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Immunofluorescence identifies distinct subsets of endothelial cells in the human liver

Scientific Reports volume 7, Article number: 44356 (2017) | Download Citation

Abstract

As well as systemic vascular endothelial cells, the liver has specialised sinusoidal endothelial cells (LSEC). LSEC dysfunction has been documented in many diseased states yet their phenotype in normal human liver has not been comprehensively assessed. Our aim was to improve characterisation of subsets of endothelial cells and associated pericytes in the human liver. Immunofluorescence microscopy was performed on normal human liver tissue samples to assess endothelial and structural proteins in a minimum of three donors. LSEC are distributed in an acinar pattern and universally express CD36, but two distinctive subsets of LSEC can be identified in different acinar zones. Type 1 LSEC are CD36hiCD32CD14LYVE-1 and are located in acinar zone 1 of the lobule, while Type 2 LSEC are LYVE-1+CD32hiCD14+CD54+CD36mid-lo and are located in acinar zones 2 and 3 of the lobule. Portal tracts and central veins can be identified using markers for systemic vascular endothelia and pericytes, none of which are expressed by LSEC. In areas of low hydrostatic pressure LSEC are lined by stellate cells that express the pericyte marker CD146. Our findings identify distinctive populations of LSEC and distinguish these cells from adjacent stellate cells, systemic vasculature and pericytes in different zones of the liver acinus.

Introduction

The liver lobule is a complex structure composed of hepatocytes and numerous non-parenchymal cells; including lymphocytes, antigen presenting cells (APC), stellate cells, endothelial cells, and liver sinusoidal endothelial cells (LSEC)1. The intention of this study was to define molecules differentially expressed by endothelial cells and pericytes in different zones of the human liver.

The microanatomy of liver lobule can be described by the liver acinar model. The acinar model revolves around the repeating units of lobular tissue defined by their afferent blood supply2. Two portal tracts (PT) each drain mixed blood from the hepatic artery and portal vein into the lobule which can be divided into 3 zones. The area between two PT is known as Zone 1 (Z1), and contains blood of the highest oxygen pressure. Zone 3 (Z3) describes the lobule nearest to the central vein (CV), and Zone 2 (Z2) refers to the area that lies between Z1 and Z3, otherwise without clear anatomical distinction2. Blood enters the lobule in Z1 and then percolates down towards Z3 before draining into the systemic circulation via the CV.

An understanding of the endothelial system is essential to appreciating normal physiology but also disease processes. Changes in LSEC composition have been observed in a number of conditions such as hepatic fibrosis3, autoimmune disease4, and viral hepatitis5. A map of the endothelial structures in the normal liver is essential to appreciate the structural and molecular changes that take place in diseases of the liver.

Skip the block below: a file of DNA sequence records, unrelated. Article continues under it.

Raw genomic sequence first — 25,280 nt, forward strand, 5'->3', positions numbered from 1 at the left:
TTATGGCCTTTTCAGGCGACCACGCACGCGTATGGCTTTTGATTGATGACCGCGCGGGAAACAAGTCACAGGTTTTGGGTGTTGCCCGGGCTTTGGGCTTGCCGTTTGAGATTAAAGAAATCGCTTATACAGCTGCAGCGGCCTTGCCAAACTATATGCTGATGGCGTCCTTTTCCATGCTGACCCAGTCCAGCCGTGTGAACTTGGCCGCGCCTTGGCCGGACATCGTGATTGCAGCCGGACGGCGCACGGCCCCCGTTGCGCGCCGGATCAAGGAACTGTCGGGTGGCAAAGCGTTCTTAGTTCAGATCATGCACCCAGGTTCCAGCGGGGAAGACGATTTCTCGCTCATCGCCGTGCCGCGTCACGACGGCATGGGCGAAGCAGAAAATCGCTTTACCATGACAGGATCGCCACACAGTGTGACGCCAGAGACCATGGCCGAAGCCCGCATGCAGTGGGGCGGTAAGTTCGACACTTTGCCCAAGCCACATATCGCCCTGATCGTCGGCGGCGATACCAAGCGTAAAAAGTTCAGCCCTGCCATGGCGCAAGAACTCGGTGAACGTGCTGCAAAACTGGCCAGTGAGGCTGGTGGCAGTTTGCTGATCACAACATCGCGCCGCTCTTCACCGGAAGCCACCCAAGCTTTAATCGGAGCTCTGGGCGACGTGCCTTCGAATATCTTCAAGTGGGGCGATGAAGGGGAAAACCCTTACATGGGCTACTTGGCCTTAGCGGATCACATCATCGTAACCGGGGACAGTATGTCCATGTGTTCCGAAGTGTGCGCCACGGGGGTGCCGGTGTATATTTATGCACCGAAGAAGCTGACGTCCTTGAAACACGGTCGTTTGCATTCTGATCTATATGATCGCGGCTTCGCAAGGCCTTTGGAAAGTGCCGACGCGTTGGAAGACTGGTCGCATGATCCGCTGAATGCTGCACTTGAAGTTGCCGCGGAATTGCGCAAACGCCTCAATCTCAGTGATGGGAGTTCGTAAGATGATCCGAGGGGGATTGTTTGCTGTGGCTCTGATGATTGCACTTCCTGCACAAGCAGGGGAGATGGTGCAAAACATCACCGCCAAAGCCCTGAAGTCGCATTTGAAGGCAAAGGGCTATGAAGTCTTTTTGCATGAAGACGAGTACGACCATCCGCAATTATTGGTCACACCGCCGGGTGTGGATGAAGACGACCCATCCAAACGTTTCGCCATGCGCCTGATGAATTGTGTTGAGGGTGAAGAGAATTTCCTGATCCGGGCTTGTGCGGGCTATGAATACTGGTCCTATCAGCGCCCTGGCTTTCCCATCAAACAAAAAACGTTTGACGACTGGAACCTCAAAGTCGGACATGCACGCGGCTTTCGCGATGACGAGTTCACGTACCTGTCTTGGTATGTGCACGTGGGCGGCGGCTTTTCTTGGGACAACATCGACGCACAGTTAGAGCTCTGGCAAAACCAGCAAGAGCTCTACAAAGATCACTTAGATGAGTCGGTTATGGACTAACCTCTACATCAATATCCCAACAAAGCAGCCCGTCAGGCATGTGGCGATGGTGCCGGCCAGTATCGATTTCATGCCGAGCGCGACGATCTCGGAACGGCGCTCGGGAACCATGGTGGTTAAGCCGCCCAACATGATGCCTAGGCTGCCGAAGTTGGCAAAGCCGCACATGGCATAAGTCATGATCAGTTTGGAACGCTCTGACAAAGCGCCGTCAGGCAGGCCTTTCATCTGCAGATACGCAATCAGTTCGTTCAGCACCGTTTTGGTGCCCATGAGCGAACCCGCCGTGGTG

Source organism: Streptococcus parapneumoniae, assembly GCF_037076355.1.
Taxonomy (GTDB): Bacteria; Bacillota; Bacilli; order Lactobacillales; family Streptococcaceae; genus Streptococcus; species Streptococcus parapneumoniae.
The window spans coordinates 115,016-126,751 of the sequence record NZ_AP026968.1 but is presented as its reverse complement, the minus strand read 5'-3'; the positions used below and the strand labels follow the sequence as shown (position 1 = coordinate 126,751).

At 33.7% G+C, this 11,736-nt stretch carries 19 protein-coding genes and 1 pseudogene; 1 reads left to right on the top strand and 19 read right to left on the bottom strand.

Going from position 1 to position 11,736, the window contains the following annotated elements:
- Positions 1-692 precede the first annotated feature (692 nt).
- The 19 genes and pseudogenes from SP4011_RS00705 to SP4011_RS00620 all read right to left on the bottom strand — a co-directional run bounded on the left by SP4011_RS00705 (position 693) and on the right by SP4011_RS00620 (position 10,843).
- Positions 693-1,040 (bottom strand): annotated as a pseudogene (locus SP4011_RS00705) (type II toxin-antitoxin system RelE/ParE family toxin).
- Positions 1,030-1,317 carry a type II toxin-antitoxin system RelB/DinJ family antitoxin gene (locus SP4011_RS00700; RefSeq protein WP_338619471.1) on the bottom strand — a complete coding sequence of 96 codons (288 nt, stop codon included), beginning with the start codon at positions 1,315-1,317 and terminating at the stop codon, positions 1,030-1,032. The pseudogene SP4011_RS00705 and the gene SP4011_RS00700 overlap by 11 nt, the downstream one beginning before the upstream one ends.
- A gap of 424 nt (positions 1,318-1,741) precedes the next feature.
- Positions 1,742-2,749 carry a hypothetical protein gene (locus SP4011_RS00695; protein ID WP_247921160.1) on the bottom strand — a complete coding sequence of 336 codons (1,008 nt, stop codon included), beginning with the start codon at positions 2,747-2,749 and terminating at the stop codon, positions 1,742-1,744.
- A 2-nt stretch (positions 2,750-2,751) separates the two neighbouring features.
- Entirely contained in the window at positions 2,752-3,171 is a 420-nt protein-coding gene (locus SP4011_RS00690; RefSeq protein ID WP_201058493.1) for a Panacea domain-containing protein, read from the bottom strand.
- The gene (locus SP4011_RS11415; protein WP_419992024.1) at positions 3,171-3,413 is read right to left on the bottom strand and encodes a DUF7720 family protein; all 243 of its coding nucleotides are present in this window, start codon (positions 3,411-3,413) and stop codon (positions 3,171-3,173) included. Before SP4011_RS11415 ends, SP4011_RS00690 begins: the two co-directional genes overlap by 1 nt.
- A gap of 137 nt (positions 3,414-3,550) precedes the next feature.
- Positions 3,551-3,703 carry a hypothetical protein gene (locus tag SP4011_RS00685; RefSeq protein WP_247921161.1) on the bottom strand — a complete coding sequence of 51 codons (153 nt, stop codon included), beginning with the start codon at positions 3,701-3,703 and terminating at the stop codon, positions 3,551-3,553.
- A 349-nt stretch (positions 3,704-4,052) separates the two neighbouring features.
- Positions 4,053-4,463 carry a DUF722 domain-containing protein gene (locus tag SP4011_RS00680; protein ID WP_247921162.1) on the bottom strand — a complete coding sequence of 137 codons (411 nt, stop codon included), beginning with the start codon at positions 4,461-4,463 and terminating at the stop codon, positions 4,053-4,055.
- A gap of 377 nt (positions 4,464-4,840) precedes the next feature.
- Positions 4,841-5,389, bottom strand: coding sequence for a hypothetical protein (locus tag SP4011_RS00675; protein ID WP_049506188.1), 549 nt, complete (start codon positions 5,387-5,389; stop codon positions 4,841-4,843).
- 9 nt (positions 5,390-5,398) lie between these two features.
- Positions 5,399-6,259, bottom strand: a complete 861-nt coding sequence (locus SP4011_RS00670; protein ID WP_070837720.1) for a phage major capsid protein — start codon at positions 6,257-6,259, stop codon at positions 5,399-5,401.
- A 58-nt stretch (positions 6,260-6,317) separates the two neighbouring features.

The acinar zones represent different microenvironments in the lobule. Hepatocytes have been shown to determine the immunophenotype of neighbouring endothelial cells6,7, and differences in molecular phenotype have been observed between periportal and pericentral hepatocytes (Z1 and Z3 respectively)2,8. In animals, LSECs differ across acinar zones, as indicated by their expression of different lectin-binding glycans9. In humans, some electron microscopy studies revealed structural differences between periportal and pericentral LSEC, such as the size of LSEC membrane fenestrae10,11. Taken together, all these data suggested LSEC may also be heterogeneous at the molecular level.

A number of histochemical markers have been used to distinguish LSEC from vascular endothelium3 including CD32 (the type II Fc gamma receptor)12, CD299 (also known as liver/lymph node-specific intracellular adhesion molecules-3 grabbing non-integrin - L-SIGN)13, and the lymphatic marker LYVE-1 (lymphatic vessel endothelial hyaluronan receptor-1)14. LSEC are also reported to stain for CD3612 but in two studies, vascular endothelia also appeared to be CD36+12,15. Most of the published single colour immunohistochemistry studies do not report any distinctive distribution of LSEC markers indicative of LSEC heterogeneity12,13,15. However there are some data that indicated human LSEC do indeed show molecular heterogeneity that follows an acinar distribution14,16. Scoazec et al. reported that while LSEC in Z2/Z3 express both CD14 and CD16 (the type III Fc gamma receptor), these markers are lacking from LSEC in Z116. Mouta Carreira and colleagues noted that LYVE-1, although specific for LSECs in the liver, stain LSEC predominantly in Z214.